Linda’s deterioration has now become rapid. She cannot read or write. She seems to have tunnel vision, can barely talk and now has epilepsy and psychosis. I have to dress and wash her, help her at meal times and with her more personal needs. That’s fine. But as a family we have already lost a devoted mum and darling wife. She still looks so young, and when she smiles I see the Linda of old.

We have been lucky with help, both for Katie and Linda. Katie dances, plays the piano and teaches other special needs kids.

Linda now goes to day care twice a week and has four three-hourly visits a week from Crossroads Care.

She is looked after fortnightly by Turning Point, a charity for younger dementia sufferers, attends a wonderful music therapy group, Music 24, and goes signing with Singing Down Memory Lane. In addition MIND’s weekly Hub is a welcome break.

But once that is over, home can be a lonely place. I have lost my best mate, my lover, my soul partner. Recently she has been going into care for two weeks, and while I hate losing her for a fortnight I need that break to recharge.

To deal with everyday life I try and stay positive. I am still in my 50s – just – but I mix with many wonderful carers, who are older than me, and I wonder how they cope.

We had an extension built to accommodate the inevitability that Linda will eventually be unable to use the stairs. A downstairs bathroom with walk-in shower is already well  used, while her future bedroom is, for now, a music room with a piano – and a load of her art work on the walls.

To relax I am learning to tickle the ivories – badly – while as a family we have been ‘adopted’ by some wonderful people at The Golden Lion pub in Hoddesdon, Hertfordshire. All the locals know about Linda and Katie and look out for them. I can have a quiet pint in the knowledge that both are safe.

Without that refuge and the friendship of a growing army of carers – and their partners – I don’t know how I would cope. I still don’t know how I get by. It’s something you do. Unconditional love maybe? A reminder of those vows we took nearly 30 years ago? I don’t really know the answer, but I am determined to give the lady that was Linda Ley my unquestioned and total support for as long as I can. Because that is what love, in any form, is all about. Isn’t it?

Sainsbury’s trials new sunflower lanyard initiative to help customers with hidden disabilities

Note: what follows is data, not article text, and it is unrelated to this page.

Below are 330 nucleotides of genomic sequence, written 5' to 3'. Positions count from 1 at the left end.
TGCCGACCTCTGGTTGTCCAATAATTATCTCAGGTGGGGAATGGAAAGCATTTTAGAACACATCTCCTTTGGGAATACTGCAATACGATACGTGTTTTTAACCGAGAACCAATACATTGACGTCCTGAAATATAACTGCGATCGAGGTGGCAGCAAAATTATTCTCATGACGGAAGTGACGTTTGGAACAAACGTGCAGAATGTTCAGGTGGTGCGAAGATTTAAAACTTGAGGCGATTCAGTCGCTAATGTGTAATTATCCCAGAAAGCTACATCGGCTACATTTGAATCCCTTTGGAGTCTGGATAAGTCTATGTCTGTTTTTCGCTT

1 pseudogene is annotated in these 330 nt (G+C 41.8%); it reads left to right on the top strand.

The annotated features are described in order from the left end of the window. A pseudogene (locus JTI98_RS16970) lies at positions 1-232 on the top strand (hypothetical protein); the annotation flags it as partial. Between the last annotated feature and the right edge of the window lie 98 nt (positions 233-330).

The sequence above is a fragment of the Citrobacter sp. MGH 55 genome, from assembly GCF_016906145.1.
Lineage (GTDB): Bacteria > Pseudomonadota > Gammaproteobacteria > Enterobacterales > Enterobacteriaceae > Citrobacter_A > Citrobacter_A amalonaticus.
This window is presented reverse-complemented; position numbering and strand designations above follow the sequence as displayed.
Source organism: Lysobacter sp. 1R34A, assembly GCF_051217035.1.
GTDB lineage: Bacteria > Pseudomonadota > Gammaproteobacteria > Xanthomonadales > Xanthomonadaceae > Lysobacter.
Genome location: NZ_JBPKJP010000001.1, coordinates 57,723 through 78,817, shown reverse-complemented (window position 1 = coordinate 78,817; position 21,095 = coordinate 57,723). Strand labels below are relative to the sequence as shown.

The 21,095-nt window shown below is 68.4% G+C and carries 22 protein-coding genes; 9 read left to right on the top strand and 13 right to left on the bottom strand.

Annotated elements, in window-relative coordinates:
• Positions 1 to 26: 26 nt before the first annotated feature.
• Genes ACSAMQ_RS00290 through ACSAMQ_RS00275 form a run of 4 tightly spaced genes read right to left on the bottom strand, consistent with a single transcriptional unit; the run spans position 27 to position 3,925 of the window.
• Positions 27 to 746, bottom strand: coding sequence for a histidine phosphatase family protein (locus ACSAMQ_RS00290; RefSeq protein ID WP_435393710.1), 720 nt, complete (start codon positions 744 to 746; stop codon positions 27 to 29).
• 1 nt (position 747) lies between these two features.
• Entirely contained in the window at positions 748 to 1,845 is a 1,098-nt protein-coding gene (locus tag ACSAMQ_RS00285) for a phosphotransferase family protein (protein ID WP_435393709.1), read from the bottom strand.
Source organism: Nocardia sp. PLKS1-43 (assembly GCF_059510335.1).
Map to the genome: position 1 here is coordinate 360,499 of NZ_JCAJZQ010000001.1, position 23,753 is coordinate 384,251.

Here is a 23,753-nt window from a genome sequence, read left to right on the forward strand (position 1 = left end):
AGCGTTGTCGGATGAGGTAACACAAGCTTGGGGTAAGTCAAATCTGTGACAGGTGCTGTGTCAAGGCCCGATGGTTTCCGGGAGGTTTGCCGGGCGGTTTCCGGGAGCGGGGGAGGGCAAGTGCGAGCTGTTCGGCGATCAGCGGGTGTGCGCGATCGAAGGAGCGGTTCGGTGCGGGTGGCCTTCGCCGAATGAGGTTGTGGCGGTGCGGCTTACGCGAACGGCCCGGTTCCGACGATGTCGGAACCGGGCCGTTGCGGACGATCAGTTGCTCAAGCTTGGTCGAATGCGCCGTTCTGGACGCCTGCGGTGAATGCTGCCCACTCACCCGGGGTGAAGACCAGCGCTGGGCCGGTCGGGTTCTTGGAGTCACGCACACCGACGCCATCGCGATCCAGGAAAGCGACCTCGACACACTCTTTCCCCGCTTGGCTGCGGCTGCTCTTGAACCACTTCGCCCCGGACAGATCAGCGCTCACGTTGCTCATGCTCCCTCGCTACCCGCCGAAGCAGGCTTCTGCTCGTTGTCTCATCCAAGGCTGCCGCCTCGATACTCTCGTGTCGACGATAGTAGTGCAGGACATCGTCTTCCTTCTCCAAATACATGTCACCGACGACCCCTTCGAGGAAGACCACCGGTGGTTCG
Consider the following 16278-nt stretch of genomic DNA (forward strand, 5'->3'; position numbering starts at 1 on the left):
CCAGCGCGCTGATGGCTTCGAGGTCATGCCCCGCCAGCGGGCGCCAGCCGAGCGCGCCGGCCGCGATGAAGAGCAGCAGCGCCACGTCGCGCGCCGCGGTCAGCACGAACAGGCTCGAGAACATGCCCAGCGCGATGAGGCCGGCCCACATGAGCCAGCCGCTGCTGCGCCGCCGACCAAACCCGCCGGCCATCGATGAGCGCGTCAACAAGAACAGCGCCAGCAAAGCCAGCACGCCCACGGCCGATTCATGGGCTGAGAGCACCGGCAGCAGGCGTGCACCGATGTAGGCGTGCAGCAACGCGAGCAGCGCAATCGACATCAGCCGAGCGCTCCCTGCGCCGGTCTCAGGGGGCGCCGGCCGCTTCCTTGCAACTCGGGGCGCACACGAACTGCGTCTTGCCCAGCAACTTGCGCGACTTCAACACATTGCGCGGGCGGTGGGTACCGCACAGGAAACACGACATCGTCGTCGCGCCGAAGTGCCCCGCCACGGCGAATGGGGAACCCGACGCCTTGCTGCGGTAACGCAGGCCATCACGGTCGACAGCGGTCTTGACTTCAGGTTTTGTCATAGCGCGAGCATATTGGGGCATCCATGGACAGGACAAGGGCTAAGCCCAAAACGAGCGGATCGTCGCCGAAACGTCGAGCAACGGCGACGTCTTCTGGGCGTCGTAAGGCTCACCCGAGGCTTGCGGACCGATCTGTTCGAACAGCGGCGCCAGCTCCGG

Sainsbury’s recognises there are hidden disabilities

Sainsbury’s has announced the extension of a new trial to help enhance the shopping experience for customers with hidden disabilities. The initiative will offer shoppers the option to pick up a lanyard, which has been purposely designed to act as a discreet sign for store colleagues to recognise if they may need to provide a customer with additional support when in store. 

Launched initially in Sainsbury’s Barnstaple and rolling out to more stores this month, the scheme helps those with a number of disabilities, such as autism, dementia, visual or hearing impairment. Colleagues will be happy to provide extra support such as opening a new checkout lane, assisting with finding shopping items or simply giving them more time at the checkout. Lanyards will be available to collect for free and are for each customer to keep so they can wear it every time they come into store. 

Tim Fallowfield, Company Secretary & Corporate Services Director for Sainsbury’s, said: “We want to be the most inclusive retailer and we understand that a busy supermarket environment can present challenges for some of our customers. As the first retailer to offer this service, this initiative is just one example of the steps we are taking to give our customers the best possible experience when shopping. We are working with our colleagues to ensure that they are fully equipped to provide assistance to those who need it and we encourage feedback from local communities where we are trialling the initiative.”

The additional stores partcicipating in Hertfordshire are:

  • Ware Star Street
  • Broxbourne High Road
  • Waltham Cross
  • Bishop Stortford
  • Hertford
  • Borehamwood Shenley Road
  • Hoddesdon
  • Welwyn Garden City
  • London Colney
  • Potters Bar